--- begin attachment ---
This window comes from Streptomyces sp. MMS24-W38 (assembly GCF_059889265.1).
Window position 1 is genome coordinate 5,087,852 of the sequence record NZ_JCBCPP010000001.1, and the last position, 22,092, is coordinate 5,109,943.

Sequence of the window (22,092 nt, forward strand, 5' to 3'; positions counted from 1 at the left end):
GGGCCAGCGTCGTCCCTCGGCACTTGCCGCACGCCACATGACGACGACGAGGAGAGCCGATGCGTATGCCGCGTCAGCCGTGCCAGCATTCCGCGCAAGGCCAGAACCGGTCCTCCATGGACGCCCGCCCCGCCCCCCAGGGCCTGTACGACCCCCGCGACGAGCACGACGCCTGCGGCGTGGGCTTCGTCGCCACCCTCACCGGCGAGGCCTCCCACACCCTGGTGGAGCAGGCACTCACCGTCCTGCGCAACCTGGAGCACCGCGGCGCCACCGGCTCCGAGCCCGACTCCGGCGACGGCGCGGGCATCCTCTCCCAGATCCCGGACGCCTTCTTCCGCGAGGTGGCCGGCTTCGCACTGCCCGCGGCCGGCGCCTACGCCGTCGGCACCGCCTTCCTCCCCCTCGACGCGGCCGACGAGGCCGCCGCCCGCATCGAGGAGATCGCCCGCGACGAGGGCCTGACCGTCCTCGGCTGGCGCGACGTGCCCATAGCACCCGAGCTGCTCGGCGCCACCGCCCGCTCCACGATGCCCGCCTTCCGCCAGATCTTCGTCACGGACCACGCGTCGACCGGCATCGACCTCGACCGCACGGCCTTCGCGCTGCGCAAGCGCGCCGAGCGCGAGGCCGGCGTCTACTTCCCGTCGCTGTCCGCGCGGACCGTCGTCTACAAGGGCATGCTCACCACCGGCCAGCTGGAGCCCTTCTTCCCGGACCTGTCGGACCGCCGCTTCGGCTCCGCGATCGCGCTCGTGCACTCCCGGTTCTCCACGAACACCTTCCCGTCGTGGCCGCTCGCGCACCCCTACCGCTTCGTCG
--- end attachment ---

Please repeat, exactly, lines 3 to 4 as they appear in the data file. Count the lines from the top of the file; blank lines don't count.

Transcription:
Sequence of the window (22,092 nt, forward strand, 5' to 3'; positions counted from 1 at the left end):
GGGCCAGCGTCGTCCCTCGGCACTTGCCGCACGCCACATGACGACGACGAGGAGAGCCGATGCGTATGCCGCGTCAGCCGTGCCAGCATTCCGCGCAAGGCCAGAACCGGTCCTCCATGGACGCCCGCCCCGCCCCCCAGGGCCTGTACGACCCCCGCGACGAGCACGACGCCTGCGGCGTGGGCTTCGTCGCCACCCTCACCGGCGAGGCCTCCCACACCCTGGTGGAGCAGGCACTCACCGTCCTGCGCAACCTGGAGCACCGCGGCGCCACCGGCTCCGAGCCCGACTCCGGCGACGGCGCGGGCATCCTCTCCCAGATCCCGGACGCCTTCTTCCGCGAGGTGGCCGGCTTCGCACTGCCCGCGGCCGGCGCCTACGCCGTCGGCACCGCCTTCCTCCCCCTCGACGCGGCCGACGAGGCCGCCGCCCGCATCGAGGAGATCGCCCGCGACGAGGGCCTGACCGTCCTCGGCTGGCGCGACGTGCCCATAGCACCCGAGCTGCTCGGCGCCACCGCCCGCTCCACGATGCCCGCCTTCCGCCAGATCTTCGTCACGGACCACGCGTCGACCGGCATCGACCTCGACCGCACGGCCTTCGCGCTGCGCAAGCGCGCCGAGCGCGAGGCCGGCGTCTACTTCCCGTCGCTGTCCGCGCGGACCGTCGTCTACAAGGGCATGCTCACCACCGGCCAGCTGGAGCCCTTCTTCCCGGACCTGTCGGACCGCCGCTTCGGCTCCGCGATCGCGCTCGTGCACTCCCGGTTCTCCACGAACACCTTCCCGTCGTGGCCGCTCGCGCACCCCTACCGCTTCGTCG